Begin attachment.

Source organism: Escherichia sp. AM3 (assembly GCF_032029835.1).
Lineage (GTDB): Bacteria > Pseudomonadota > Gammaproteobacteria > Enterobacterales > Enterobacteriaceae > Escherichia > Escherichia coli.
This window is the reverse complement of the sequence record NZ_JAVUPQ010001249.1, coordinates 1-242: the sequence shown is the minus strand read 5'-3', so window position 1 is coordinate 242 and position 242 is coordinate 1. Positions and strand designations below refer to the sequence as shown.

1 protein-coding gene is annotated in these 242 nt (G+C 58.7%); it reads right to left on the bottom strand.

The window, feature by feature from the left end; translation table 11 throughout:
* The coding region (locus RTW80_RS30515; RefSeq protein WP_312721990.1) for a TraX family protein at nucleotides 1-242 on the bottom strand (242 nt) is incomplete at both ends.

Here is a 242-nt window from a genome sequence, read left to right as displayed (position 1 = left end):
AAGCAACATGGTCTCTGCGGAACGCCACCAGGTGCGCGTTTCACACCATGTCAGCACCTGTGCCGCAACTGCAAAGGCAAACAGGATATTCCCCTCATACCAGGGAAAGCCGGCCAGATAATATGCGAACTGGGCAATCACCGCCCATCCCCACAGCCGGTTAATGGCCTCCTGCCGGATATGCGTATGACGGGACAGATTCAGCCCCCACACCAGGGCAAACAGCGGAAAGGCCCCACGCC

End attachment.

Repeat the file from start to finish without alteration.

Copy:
Source organism: Escherichia sp. AM3 (assembly GCF_032029835.1).
Lineage (GTDB): Bacteria > Pseudomonadota > Gammaproteobacteria > Enterobacterales > Enterobacteriaceae > Escherichia > Escherichia coli.
This window is the reverse complement of the sequence record NZ_JAVUPQ010001249.1, coordinates 1-242: the sequence shown is the minus strand read 5'-3', so window position 1 is coordinate 242 and position 242 is coordinate 1. Positions and strand designations below refer to the sequence as shown.

1 protein-coding gene is annotated in these 242 nt (G+C 58.7%); it reads right to left on the bottom strand.

The window, feature by feature from the left end; translation table 11 throughout:
* The coding region (locus RTW80_RS30515; RefSeq protein WP_312721990.1) for a TraX family protein at nucleotides 1-242 on the bottom strand (242 nt) is incomplete at both ends.

Here is a 242-nt window from a genome sequence, read left to right as displayed (position 1 = left end):
AAGCAACATGGTCTCTGCGGAACGCCACCAGGTGCGCGTTTCACACCATGTCAGCACCTGTGCCGCAACTGCAAAGGCAAACAGGATATTCCCCTCATACCAGGGAAAGCCGGCCAGATAATATGCGAACTGGGCAATCACCGCCCATCCCCACAGCCGGTTAATGGCCTCCTGCCGGATATGCGTATGACGGGACAGATTCAGCCCCCACACCAGGGCAAACAGCGGAAAGGCCCCACGCC